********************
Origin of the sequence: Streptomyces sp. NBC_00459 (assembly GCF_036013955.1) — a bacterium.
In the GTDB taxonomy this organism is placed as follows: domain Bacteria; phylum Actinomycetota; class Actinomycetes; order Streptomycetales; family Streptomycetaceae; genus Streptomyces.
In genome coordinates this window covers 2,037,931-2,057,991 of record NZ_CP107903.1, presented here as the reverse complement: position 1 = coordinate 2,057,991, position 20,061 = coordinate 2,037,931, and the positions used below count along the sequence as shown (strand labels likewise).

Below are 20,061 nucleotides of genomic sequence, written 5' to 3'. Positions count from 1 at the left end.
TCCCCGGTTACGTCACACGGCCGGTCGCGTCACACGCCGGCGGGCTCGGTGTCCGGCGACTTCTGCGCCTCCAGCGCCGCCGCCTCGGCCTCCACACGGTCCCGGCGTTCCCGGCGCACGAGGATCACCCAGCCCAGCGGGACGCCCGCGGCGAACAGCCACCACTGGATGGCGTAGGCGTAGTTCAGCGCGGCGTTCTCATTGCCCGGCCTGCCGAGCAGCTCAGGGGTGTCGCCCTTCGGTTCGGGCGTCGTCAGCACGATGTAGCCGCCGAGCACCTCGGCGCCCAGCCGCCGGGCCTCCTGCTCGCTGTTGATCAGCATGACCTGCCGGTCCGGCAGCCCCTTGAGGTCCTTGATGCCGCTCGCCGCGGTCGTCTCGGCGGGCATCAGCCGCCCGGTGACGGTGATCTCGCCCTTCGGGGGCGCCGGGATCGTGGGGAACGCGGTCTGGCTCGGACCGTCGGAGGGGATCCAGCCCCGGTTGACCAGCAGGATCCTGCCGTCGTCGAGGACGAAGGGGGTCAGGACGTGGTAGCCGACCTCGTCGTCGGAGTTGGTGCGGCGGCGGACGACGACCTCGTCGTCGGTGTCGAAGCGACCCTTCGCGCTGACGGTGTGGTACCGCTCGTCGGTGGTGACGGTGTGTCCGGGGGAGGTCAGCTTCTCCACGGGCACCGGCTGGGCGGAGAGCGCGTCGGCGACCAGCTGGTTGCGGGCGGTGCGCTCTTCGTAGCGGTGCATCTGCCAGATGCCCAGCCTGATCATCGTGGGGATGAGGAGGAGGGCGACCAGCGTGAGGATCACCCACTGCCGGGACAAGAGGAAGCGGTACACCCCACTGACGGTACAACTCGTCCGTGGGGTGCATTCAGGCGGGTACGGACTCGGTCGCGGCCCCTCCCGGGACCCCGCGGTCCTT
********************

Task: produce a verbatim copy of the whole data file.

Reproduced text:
Origin of the sequence: Streptomyces sp. NBC_00459 (assembly GCF_036013955.1) — a bacterium.
In the GTDB taxonomy this organism is placed as follows: domain Bacteria; phylum Actinomycetota; class Actinomycetes; order Streptomycetales; family Streptomycetaceae; genus Streptomyces.
In genome coordinates this window covers 2,037,931-2,057,991 of record NZ_CP107903.1, presented here as the reverse complement: position 1 = coordinate 2,057,991, position 20,061 = coordinate 2,037,931, and the positions used below count along the sequence as shown (strand labels likewise).

Below are 20,061 nucleotides of genomic sequence, written 5' to 3'. Positions count from 1 at the left end.
TCCCCGGTTACGTCACACGGCCGGTCGCGTCACACGCCGGCGGGCTCGGTGTCCGGCGACTTCTGCGCCTCCAGCGCCGCCGCCTCGGCCTCCACACGGTCCCGGCGTTCCCGGCGCACGAGGATCACCCAGCCCAGCGGGACGCCCGCGGCGAACAGCCACCACTGGATGGCGTAGGCGTAGTTCAGCGCGGCGTTCTCATTGCCCGGCCTGCCGAGCAGCTCAGGGGTGTCGCCCTTCGGTTCGGGCGTCGTCAGCACGATGTAGCCGCCGAGCACCTCGGCGCCCAGCCGCCGGGCCTCCTGCTCGCTGTTGATCAGCATGACCTGCCGGTCCGGCAGCCCCTTGAGGTCCTTGATGCCGCTCGCCGCGGTCGTCTCGGCGGGCATCAGCCGCCCGGTGACGGTGATCTCGCCCTTCGGGGGCGCCGGGATCGTGGGGAACGCGGTCTGGCTCGGACCGTCGGAGGGGATCCAGCCCCGGTTGACCAGCAGGATCCTGCCGTCGTCGAGGACGAAGGGGGTCAGGACGTGGTAGCCGACCTCGTCGTCGGAGTTGGTGCGGCGGCGGACGACGACCTCGTCGTCGGTGTCGAAGCGACCCTTCGCGCTGACGGTGTGGTACCGCTCGTCGGTGGTGACGGTGTGTCCGGGGGAGGTCAGCTTCTCCACGGGCACCGGCTGGGCGGAGAGCGCGTCGGCGACCAGCTGGTTGCGGGCGGTGCGCTCTTCGTAGCGGTGCATCTGCCAGATGCCCAGCCTGATCATCGTGGGGATGAGGAGGAGGGCGACCAGCGTGAGGATCACCCACTGCCGGGACAAGAGGAAGCGGTACACCCCACTGACGGTACAACTCGTCCGTGGGGTGCATTCAGGCGGGTACGGACTCGGTCGCGGCCCCTCCCGGGACCCCGCGGTCCTT